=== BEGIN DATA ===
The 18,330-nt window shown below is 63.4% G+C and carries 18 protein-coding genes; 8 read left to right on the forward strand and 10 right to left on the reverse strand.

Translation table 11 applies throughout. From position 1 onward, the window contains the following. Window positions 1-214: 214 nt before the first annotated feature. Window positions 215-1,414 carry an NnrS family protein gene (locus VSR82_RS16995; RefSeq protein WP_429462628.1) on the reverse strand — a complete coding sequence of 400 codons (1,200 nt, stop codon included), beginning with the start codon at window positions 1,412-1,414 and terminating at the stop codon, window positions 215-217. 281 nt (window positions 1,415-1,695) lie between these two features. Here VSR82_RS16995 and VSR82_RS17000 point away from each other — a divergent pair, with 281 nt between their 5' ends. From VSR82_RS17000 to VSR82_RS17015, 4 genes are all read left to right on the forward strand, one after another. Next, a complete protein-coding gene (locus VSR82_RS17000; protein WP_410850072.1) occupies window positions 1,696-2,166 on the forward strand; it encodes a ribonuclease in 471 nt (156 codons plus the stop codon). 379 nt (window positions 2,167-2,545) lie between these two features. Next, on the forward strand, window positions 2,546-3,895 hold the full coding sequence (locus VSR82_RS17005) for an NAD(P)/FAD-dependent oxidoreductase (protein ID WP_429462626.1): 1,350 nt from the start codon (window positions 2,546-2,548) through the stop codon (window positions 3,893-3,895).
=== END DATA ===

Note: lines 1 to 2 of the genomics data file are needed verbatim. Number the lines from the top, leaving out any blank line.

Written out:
The 18,330-nt window shown below is 63.4% G+C and carries 18 protein-coding genes; 8 read left to right on the forward strand and 10 right to left on the reverse strand.

Translation table 11 applies throughout. From position 1 onward, the window contains the following. Window positions 1-214: 214 nt before the first annotated feature. Window positions 215-1,414 carry an NnrS family protein gene (locus VSR82_RS16995; RefSeq protein WP_429462628.1) on the reverse strand — a complete coding sequence of 400 codons (1,200 nt, stop codon included), beginning with the start codon at window positions 1,412-1,414 and terminating at the stop codon, window positions 215-217. 281 nt (window positions 1,415-1,695) lie between these two features. Here VSR82_RS16995 and VSR82_RS17000 point away from each other — a divergent pair, with 281 nt between their 5' ends. From VSR82_RS17000 to VSR82_RS17015, 4 genes are all read left to right on the forward strand, one after another. Next, a complete protein-coding gene (locus VSR82_RS17000; protein WP_410850072.1) occupies window positions 1,696-2,166 on the forward strand; it encodes a ribonuclease in 471 nt (156 codons plus the stop codon). 379 nt (window positions 2,167-2,545) lie between these two features. Next, on the forward strand, window positions 2,546-3,895 hold the full coding sequence (locus VSR82_RS17005) for an NAD(P)/FAD-dependent oxidoreductase (protein ID WP_429462626.1): 1,350 nt from the start codon (window positions 2,546-2,548) through the stop codon (window positions 3,893-3,895).